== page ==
Saint Anna

by Rebecca Valley

Anna is sleeping again.
The dog hunts moths, who come in
through the window. Their wings are
fat and white. The dog takes them into her mouth
so they crawl down her tongue to build homes
where it's warm and wet.

Hush. Anna is sleeping. She barely moves.
She is hardly breathing. A long time ago,
I mean lifetimes, she was a mother.
She held her daughter in her hands.
The girl was blue and screaming.
Anna asked her softly for her name.

Anna looks holy. Saint Anna.
Patron of lace-makers, of carpenters, of
lost things. Anna, who dreams now
the disparate threads of a tapestry.
The dog hiccups a pair of still-living wings.

Because it is summer, Anna can finally sleep.
Remember when many years ago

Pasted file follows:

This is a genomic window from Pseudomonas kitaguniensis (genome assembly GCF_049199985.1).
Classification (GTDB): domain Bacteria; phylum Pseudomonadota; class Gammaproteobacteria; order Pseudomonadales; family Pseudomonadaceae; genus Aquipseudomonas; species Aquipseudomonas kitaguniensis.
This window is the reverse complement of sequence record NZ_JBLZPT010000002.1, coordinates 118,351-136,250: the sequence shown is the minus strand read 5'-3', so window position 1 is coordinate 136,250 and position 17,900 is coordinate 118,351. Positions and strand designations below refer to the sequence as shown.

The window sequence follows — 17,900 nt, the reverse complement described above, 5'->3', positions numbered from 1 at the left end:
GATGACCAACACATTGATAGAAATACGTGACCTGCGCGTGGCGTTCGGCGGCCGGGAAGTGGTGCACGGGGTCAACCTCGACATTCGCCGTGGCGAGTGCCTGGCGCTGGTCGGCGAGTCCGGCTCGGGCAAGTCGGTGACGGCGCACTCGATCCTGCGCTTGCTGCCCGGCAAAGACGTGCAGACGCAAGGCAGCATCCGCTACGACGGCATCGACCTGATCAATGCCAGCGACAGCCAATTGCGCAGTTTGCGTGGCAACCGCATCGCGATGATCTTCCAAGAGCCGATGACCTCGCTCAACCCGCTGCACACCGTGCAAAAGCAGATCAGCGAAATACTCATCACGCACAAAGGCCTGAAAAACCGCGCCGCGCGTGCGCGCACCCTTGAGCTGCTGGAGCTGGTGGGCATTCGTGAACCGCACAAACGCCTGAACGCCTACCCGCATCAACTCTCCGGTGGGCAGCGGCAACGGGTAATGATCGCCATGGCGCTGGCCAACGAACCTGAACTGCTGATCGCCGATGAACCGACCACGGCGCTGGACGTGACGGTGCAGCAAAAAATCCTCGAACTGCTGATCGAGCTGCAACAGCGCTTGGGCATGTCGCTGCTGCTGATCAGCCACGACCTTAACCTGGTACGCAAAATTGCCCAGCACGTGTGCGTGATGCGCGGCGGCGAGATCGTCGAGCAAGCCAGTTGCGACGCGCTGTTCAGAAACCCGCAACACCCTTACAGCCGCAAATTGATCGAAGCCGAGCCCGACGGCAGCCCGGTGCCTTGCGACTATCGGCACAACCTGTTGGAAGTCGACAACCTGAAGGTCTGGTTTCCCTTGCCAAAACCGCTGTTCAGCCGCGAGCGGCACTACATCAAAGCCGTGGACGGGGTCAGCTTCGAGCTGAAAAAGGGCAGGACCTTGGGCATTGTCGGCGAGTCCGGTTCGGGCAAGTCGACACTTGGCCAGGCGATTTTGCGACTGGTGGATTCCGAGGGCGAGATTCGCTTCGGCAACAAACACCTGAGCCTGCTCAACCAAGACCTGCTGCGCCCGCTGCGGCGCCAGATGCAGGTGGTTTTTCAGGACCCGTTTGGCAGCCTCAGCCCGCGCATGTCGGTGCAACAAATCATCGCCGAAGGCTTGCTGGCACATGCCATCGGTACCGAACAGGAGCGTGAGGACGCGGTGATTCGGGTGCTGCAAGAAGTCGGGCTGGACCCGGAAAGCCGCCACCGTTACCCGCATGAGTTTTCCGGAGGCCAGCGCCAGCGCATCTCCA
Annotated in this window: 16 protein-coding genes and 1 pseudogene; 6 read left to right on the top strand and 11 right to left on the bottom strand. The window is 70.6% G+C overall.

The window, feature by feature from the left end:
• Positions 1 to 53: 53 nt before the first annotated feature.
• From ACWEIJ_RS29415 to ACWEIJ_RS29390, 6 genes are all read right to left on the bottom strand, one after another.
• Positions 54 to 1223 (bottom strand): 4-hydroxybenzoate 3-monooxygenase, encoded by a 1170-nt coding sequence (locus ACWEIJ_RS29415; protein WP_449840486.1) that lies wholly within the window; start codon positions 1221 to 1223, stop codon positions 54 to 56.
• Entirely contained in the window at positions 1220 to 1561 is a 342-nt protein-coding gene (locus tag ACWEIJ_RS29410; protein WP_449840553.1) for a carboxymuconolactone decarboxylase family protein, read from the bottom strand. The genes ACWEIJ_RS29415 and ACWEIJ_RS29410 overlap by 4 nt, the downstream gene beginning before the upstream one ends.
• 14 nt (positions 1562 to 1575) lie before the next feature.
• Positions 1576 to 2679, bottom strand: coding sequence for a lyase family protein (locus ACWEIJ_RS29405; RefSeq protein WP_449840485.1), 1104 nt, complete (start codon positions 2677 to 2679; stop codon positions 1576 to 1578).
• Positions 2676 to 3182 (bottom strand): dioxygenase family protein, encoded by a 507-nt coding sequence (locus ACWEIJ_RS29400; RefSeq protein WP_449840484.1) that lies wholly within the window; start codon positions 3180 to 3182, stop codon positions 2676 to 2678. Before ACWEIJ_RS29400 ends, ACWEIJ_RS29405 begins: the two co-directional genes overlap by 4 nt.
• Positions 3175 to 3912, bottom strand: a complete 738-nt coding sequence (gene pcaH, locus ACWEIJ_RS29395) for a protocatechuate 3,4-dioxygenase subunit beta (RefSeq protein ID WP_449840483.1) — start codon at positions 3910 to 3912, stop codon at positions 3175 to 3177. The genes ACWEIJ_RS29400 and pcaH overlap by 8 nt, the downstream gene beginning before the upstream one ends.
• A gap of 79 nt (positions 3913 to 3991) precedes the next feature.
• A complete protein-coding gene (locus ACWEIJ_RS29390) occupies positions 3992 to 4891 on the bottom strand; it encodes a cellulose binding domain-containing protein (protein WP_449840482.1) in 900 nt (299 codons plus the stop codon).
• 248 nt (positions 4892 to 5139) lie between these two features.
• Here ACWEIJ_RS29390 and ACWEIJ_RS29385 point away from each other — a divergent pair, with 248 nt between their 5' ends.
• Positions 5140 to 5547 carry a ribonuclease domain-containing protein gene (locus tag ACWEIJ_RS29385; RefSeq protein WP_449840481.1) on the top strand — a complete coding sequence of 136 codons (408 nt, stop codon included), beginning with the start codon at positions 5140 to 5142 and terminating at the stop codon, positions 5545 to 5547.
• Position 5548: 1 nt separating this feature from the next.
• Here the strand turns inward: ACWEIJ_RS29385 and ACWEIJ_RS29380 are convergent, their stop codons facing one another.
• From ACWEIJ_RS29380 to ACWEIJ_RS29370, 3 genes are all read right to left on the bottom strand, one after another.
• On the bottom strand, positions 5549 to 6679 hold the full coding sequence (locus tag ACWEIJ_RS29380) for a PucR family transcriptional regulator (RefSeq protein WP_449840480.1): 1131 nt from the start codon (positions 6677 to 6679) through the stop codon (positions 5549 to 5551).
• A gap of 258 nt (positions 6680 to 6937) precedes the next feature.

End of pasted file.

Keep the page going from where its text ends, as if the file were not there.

Anna put her whole body in the ocean.
It was perhaps another life altogether,
I was only a bird then, watching
from the shore. It was the cold
North Atlantic. It was the closest thing
to a baptism. Her skin turned blue
and gold.

Now the dog runs on the shore,
lapping up crustaceans. She builds another
world inside her body. Anna is floating
in her previous histories. She is tethered
by her name to the sand.


Originally from St. Albans, VT, Rebecca Valley currently attends The Evergreen State College in Olympia, WA as a student of comparative literature and history. Her poems have appeared in Poetry Quarterly and These Fragile Lilacs Poetry Journal, and in sound on Vermont Public Radio. In her free time she enjoys flea markets, podcasts, and baking bread. She shares photos and feelings at

web design © mitchell hart